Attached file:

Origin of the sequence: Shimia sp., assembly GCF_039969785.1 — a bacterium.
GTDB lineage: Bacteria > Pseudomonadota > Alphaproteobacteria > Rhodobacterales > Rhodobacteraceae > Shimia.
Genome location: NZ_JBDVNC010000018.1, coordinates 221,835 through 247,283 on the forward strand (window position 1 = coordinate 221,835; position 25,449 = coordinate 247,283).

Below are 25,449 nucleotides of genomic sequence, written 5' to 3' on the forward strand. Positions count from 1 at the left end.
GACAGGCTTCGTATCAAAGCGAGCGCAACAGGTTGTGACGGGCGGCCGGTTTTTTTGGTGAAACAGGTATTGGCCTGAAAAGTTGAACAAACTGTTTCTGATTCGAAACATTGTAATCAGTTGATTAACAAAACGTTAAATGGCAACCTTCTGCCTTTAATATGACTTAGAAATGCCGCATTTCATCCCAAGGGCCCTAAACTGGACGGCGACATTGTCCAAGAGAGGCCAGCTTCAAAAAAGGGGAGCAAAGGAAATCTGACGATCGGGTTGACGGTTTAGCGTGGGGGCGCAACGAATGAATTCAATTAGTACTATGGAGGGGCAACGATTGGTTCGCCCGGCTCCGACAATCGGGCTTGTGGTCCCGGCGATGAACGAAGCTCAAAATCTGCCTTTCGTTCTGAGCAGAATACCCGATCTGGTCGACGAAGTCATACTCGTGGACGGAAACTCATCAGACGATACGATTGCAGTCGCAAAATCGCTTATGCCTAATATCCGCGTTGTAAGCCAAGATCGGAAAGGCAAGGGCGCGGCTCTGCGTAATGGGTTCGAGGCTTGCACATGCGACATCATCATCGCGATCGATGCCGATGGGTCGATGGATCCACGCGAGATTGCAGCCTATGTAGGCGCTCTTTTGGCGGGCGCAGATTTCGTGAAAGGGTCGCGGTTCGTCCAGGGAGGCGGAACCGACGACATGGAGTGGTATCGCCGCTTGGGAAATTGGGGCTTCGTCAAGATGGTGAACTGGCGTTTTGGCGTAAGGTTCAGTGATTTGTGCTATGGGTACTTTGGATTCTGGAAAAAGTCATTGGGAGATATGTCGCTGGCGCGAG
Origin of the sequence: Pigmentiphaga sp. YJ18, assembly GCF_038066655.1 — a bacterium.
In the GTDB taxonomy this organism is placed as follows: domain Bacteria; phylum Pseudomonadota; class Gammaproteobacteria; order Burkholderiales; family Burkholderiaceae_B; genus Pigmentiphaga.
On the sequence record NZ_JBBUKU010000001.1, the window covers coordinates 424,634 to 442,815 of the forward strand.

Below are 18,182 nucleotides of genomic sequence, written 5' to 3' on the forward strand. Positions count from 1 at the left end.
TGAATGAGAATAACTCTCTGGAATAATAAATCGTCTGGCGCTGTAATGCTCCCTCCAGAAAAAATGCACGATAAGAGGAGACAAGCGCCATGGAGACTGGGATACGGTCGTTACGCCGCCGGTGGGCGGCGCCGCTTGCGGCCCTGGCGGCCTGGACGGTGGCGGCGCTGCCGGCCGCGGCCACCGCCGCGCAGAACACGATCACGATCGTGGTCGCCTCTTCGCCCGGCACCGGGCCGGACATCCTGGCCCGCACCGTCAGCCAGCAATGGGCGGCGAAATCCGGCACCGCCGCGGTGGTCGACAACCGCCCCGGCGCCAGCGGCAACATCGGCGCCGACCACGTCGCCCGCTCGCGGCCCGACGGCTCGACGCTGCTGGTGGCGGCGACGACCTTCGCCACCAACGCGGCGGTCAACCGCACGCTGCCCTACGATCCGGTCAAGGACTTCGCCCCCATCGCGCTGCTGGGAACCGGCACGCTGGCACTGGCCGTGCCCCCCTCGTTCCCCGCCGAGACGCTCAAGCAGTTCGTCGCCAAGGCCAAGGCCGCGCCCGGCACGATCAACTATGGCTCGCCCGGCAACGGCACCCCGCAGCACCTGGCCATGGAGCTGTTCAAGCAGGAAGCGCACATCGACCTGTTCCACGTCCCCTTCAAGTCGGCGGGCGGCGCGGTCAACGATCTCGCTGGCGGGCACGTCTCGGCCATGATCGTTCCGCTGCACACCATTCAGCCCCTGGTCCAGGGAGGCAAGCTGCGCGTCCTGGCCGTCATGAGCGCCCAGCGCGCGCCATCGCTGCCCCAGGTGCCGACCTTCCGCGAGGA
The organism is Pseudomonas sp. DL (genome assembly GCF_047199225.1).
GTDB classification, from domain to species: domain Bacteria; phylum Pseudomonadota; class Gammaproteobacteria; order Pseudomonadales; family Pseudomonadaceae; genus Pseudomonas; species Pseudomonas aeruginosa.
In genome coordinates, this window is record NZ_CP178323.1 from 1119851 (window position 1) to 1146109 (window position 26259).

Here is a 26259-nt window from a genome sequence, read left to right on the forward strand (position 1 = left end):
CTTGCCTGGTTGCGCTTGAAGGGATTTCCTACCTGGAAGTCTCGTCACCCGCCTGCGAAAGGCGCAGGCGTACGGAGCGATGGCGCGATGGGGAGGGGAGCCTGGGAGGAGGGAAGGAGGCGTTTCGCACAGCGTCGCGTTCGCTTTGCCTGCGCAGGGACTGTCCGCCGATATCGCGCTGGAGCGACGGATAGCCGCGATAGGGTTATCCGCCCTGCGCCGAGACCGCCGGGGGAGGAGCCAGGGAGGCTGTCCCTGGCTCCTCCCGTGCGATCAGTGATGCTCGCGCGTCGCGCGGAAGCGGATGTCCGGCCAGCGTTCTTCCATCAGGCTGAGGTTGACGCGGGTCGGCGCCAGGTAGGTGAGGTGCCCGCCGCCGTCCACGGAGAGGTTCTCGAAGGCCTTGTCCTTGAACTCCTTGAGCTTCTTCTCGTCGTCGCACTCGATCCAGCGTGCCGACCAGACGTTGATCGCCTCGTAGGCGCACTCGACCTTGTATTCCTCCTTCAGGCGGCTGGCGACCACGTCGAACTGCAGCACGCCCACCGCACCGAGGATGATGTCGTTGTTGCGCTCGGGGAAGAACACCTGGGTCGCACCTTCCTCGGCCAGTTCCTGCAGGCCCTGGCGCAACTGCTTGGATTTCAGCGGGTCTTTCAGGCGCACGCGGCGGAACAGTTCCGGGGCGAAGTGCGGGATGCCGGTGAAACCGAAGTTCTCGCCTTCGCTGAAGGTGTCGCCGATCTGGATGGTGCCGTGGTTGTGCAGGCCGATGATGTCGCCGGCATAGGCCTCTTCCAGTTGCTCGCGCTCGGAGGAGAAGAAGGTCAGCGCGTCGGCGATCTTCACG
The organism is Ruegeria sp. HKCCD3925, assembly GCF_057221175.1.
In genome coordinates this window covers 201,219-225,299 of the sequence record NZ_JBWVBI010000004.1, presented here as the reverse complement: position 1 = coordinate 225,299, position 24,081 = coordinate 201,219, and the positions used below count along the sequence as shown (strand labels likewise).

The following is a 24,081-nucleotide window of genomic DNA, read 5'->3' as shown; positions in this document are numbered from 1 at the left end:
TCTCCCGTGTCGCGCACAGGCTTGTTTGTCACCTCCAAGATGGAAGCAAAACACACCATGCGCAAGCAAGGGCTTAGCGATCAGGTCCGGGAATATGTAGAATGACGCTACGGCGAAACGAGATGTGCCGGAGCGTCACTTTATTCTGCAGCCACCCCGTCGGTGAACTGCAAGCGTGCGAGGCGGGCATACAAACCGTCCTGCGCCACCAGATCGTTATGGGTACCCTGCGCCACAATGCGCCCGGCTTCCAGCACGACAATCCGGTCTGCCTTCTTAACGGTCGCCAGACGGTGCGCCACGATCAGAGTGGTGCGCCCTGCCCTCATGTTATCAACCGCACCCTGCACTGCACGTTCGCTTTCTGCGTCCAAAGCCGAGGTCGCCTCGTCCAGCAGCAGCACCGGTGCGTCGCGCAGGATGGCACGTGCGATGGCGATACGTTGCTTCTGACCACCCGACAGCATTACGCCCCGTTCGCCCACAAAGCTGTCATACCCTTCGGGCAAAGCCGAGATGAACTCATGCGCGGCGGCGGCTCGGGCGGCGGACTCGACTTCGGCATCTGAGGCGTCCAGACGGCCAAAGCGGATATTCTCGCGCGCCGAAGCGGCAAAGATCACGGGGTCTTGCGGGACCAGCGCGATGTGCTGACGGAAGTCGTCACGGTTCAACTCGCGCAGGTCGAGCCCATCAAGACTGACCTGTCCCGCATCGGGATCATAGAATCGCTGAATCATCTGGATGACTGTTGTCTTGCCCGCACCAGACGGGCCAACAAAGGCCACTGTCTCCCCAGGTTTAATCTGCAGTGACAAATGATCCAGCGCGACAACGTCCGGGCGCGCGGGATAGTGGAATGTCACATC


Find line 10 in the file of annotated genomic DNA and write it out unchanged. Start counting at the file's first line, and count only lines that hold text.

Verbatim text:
TGAATGAGAATAACTCTCTGGAATAATAAATCGTCTGGCGCTGTAATGCTCCCTCCAGAAAAAATGCACGATAAGAGGAGACAAGCGCCATGGAGACTGGGATACGGTCGTTACGCCGCCGGTGGGCGGCGCCGCTTGCGGCCCTGGCGGCCTGGACGGTGGCGGCGCTGCCGGCCGCGGCCACCGCCGCGCAGAACACGATCACGATCGTGGTCGCCTCTTCGCCCGGCACCGGGCCGGACATCCTGGCCCGCACCGTCAGCCAGCAATGGGCGGCGAAATCCGGCACCGCCGCGGTGGTCGACAACCGCCCCGGCGCCAGCGGCAACATCGGCGCCGACCACGTCGCCCGCTCGCGGCCCGACGGCTCGACGCTGCTGGTGGCGGCGACGACCTTCGCCACCAACGCGGCGGTCAACCGCACGCTGCCCTACGATCCGGTCAAGGACTTCGCCCCCATCGCGCTGCTGGGAACCGGCACGCTGGCACTGGCCGTGCCCCCCTCGTTCCCCGCCGAGACGCTCAAGCAGTTCGTCGCCAAGGCCAAGGCCGCGCCCGGCACGATCAACTATGGCTCGCCCGGCAACGGCACCCCGCAGCACCTGGCCATGGAGCTGTTCAAGCAGGAAGCGCACATCGACCTGTTCCACGTCCCCTTCAAGTCGGCGGGCGGCGCGGTCAACGATCTCGCTGGCGGGCACGTCTCGGCCATGATCGTTCCGCTGCACACCATTCAGCCCCTGGTCCAGGGAGGCAAGCTGCGCGTCCTGGCCGTCATGAGCGCCCAGCGCGCGCCATCGCTGCCCCAGGTGCCGACCTTCCGCGAGGA